Following open voting earlier this month, the city of Denison is now one step closer to securing grant funding through the Mortimer & Mimi Levitt Foundation for 2018's Music on Main concert series. For the past three years, Denison Main Street has received a $25,000 grant through the Levitt Foundation's AMP [Your City] Grant program for the annual concert series.

When polls closed recently for the initial selection stage for 2018's grants, Denison was in 20th place out of 35 cities. This allowed Denison to move onto the next stage, where the city will compete for 15 grants aimed at providing public concert series events across the country.

“With Levitt AMP, the joy of free, live music is bringing communities together in small and mid-sized towns and cities across the country,” the foundation said on its website.

Despite the heavy competition for the grants, Denison Main Street Director Donna Dow noted that the city was lower in the rankings last year and was still able to receive one of the 15 grants.

“I feel good about our chances, especially considering we were in 21st place last year and they still approved our application,” Dow said.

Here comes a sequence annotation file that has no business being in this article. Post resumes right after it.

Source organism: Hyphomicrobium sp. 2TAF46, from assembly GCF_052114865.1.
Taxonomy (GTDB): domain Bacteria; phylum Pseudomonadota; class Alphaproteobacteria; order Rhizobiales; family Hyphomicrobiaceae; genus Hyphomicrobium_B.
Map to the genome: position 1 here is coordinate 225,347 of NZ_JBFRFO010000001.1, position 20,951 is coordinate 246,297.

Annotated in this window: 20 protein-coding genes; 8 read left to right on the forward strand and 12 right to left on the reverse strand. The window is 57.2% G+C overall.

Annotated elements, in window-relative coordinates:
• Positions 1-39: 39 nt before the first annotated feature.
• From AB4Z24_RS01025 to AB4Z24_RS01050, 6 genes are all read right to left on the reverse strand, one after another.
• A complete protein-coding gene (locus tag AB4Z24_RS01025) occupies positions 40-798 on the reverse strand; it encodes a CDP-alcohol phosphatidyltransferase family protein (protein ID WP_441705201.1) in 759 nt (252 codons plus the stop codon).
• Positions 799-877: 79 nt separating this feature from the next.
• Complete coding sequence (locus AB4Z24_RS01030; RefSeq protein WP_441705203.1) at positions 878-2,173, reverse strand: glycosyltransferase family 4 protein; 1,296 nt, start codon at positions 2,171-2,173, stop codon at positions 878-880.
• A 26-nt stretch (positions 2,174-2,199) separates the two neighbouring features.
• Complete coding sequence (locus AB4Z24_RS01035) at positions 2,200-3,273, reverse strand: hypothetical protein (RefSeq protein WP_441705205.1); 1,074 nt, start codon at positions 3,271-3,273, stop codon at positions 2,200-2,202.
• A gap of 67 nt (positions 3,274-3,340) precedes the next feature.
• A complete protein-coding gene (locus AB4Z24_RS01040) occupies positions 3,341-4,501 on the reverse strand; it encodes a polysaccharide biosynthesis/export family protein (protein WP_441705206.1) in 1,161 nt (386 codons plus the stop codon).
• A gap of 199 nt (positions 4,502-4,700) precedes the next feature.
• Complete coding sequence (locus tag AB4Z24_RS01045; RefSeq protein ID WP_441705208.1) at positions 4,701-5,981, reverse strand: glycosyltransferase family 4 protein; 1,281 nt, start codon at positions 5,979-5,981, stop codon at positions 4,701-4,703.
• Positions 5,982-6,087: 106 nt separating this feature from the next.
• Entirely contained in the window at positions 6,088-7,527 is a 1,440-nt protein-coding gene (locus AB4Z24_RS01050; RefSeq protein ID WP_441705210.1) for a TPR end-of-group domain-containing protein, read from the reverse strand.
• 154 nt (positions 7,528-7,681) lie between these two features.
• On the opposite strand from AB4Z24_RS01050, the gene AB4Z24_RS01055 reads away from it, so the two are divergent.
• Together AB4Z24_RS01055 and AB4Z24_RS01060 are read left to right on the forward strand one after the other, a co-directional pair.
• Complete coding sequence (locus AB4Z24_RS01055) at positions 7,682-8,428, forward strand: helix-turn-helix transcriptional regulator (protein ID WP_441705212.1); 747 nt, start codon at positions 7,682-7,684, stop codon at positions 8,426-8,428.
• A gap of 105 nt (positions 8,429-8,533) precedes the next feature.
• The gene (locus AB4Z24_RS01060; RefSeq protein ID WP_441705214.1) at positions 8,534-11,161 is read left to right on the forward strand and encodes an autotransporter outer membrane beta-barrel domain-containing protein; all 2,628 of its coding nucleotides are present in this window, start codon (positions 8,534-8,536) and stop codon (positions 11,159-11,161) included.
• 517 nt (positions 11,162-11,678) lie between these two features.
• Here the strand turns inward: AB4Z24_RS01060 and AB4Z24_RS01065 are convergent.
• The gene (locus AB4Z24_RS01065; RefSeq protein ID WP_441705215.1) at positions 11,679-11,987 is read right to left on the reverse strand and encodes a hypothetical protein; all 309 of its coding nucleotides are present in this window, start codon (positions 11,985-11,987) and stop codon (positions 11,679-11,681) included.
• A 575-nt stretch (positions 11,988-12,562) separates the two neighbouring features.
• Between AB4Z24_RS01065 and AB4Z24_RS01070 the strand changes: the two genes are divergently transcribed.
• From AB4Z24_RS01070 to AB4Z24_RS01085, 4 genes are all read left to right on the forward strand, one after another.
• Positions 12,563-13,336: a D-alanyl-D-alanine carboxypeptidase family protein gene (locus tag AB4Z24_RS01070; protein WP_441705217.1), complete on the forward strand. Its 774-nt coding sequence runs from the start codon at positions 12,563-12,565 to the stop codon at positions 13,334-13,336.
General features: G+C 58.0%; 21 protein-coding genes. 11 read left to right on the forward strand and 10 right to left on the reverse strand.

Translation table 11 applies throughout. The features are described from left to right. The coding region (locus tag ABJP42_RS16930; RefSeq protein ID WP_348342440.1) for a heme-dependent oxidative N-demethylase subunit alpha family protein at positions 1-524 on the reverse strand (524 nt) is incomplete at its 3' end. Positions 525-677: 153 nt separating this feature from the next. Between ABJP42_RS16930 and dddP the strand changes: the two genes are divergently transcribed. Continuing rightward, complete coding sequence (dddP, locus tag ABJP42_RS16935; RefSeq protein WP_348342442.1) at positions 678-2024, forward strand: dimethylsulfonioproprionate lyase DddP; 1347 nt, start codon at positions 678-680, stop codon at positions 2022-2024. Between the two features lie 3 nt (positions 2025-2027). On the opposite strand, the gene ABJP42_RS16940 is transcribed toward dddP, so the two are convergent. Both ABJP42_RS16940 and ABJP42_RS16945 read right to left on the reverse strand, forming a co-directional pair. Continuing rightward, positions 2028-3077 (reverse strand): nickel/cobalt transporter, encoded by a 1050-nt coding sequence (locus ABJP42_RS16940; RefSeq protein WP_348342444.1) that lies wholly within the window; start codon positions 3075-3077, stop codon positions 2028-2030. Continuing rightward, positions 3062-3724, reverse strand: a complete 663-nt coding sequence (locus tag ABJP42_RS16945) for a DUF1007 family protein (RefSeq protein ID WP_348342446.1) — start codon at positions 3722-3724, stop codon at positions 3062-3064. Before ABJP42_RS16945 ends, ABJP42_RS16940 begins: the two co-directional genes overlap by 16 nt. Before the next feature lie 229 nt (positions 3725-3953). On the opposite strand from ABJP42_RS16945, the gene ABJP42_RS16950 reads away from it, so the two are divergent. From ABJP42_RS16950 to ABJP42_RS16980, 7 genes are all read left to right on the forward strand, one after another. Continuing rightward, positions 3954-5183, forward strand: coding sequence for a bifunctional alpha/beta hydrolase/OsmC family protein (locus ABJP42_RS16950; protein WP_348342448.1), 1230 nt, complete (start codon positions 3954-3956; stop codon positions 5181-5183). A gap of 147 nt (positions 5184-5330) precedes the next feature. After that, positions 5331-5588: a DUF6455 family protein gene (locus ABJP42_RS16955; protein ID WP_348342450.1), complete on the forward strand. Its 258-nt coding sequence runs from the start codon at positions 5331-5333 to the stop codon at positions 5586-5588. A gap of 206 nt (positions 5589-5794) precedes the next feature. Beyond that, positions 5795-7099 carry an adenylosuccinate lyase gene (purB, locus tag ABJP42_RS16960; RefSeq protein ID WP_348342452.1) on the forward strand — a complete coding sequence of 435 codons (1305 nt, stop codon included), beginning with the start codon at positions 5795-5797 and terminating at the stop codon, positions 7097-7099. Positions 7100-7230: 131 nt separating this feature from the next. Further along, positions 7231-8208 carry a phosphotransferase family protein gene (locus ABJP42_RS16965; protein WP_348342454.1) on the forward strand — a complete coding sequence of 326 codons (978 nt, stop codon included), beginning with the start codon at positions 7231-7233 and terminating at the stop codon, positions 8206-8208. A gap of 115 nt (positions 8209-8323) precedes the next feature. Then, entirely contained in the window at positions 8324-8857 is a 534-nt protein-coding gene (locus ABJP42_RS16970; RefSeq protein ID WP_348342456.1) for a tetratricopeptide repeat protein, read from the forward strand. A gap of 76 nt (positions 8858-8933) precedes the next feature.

With this second phase, Dow said officials with Levitt will conduct interviews and panels of the remaining 25 candidate cities throughout December to decide which will receive funding.

Dow said she believes that the city will be able to secure Levitt funding due to the city's previous relationship with the foundation. Dow added that given the public nature of Levitt's concerts, the city's Heritage Park, the site for the concerts, also gives Denison an advantage moving forward.

Denison is one of only four cities that have received funding each year that the grants have been offered.

“The relationship Levitt has had with us has always been positive,” she said. “We know they support our goals and our concert series meets nearly all of the parameters they set forth.”

In order to receive the funding for the 10-week concert series, Dow said the city will need to match the funding through outside sources. However, Dow said that if the city receives the grant, she hopes that other funding sources will be encouraged to give to the cause.

With the additional funding, Dow said she hopes to set a $50,000 budget for the concert series. With this funding, she said she hopes to bring in nationally touring musicians and bring wider attention to the event.

Following interviews over the next month, Dow said she expects to hear a response from Levitt by Jan. 2.